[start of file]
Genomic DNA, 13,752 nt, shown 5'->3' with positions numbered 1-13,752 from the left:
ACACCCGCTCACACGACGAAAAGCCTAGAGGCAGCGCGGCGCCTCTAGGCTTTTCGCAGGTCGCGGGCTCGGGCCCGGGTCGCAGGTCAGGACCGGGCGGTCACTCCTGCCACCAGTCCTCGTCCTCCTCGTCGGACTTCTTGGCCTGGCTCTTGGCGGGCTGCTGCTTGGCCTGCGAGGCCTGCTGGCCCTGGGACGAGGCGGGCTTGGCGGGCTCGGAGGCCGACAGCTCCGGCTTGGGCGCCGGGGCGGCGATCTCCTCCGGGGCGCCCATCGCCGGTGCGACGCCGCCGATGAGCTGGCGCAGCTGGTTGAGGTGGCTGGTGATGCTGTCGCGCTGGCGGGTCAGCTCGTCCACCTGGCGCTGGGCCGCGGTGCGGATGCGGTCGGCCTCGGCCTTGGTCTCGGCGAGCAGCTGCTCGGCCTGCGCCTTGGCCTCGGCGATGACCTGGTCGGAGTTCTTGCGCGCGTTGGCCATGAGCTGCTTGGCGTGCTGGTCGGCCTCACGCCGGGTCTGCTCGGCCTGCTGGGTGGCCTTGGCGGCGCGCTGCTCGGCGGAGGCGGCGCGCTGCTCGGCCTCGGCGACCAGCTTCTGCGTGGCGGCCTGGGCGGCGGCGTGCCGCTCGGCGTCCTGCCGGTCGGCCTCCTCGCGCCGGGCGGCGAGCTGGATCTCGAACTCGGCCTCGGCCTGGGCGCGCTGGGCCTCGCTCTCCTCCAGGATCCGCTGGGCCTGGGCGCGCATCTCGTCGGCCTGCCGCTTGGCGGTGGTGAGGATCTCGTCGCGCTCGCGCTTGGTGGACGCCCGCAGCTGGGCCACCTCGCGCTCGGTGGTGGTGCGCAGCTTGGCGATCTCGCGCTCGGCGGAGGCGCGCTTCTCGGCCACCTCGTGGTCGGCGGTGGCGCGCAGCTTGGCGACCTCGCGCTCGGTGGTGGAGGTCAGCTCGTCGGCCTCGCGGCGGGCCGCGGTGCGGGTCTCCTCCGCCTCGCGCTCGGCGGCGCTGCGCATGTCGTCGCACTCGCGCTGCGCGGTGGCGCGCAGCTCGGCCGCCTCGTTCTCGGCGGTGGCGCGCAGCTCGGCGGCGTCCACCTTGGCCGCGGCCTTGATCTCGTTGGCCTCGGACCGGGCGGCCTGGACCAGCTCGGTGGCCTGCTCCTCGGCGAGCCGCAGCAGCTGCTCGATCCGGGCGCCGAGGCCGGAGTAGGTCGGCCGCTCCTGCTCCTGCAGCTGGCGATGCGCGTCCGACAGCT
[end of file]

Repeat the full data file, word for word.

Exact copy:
Genomic DNA, 13,752 nt, shown 5'->3' with positions numbered 1-13,752 from the left:
ACACCCGCTCACACGACGAAAAGCCTAGAGGCAGCGCGGCGCCTCTAGGCTTTTCGCAGGTCGCGGGCTCGGGCCCGGGTCGCAGGTCAGGACCGGGCGGTCACTCCTGCCACCAGTCCTCGTCCTCCTCGTCGGACTTCTTGGCCTGGCTCTTGGCGGGCTGCTGCTTGGCCTGCGAGGCCTGCTGGCCCTGGGACGAGGCGGGCTTGGCGGGCTCGGAGGCCGACAGCTCCGGCTTGGGCGCCGGGGCGGCGATCTCCTCCGGGGCGCCCATCGCCGGTGCGACGCCGCCGATGAGCTGGCGCAGCTGGTTGAGGTGGCTGGTGATGCTGTCGCGCTGGCGGGTCAGCTCGTCCACCTGGCGCTGGGCCGCGGTGCGGATGCGGTCGGCCTCGGCCTTGGTCTCGGCGAGCAGCTGCTCGGCCTGCGCCTTGGCCTCGGCGATGACCTGGTCGGAGTTCTTGCGCGCGTTGGCCATGAGCTGCTTGGCGTGCTGGTCGGCCTCACGCCGGGTCTGCTCGGCCTGCTGGGTGGCCTTGGCGGCGCGCTGCTCGGCGGAGGCGGCGCGCTGCTCGGCCTCGGCGACCAGCTTCTGCGTGGCGGCCTGGGCGGCGGCGTGCCGCTCGGCGTCCTGCCGGTCGGCCTCCTCGCGCCGGGCGGCGAGCTGGATCTCGAACTCGGCCTCGGCCTGGGCGCGCTGGGCCTCGCTCTCCTCCAGGATCCGCTGGGCCTGGGCGCGCATCTCGTCGGCCTGCCGCTTGGCGGTGGTGAGGATCTCGTCGCGCTCGCGCTTGGTGGACGCCCGCAGCTGGGCCACCTCGCGCTCGGTGGTGGTGCGCAGCTTGGCGATCTCGCGCTCGGCGGAGGCGCGCTTCTCGGCCACCTCGTGGTCGGCGGTGGCGCGCAGCTTGGCGACCTCGCGCTCGGTGGTGGAGGTCAGCTCGTCGGCCTCGCGGCGGGCCGCGGTGCGGGTCTCCTCCGCCTCGCGCTCGGCGGCGCTGCGCATGTCGTCGCACTCGCGCTGCGCGGTGGCGCGCAGCTCGGCCGCCTCGTTCTCGGCGGTGGCGCGCAGCTCGGCGGCGTCCACCTTGGCCGCGGCCTTGATCTCGTTGGCCTCGGACCGGGCGGCCTGGACCAGCTCGGTGGCCTGCTCCTCGGCGAGCCGCAGCAGCTGCTCGATCCGGGCGCCGAGGCCGGAGTAGGTCGGCCGCTCCTGCTCCTGCAGCTGGCGATGCGCGTCCGACAGCT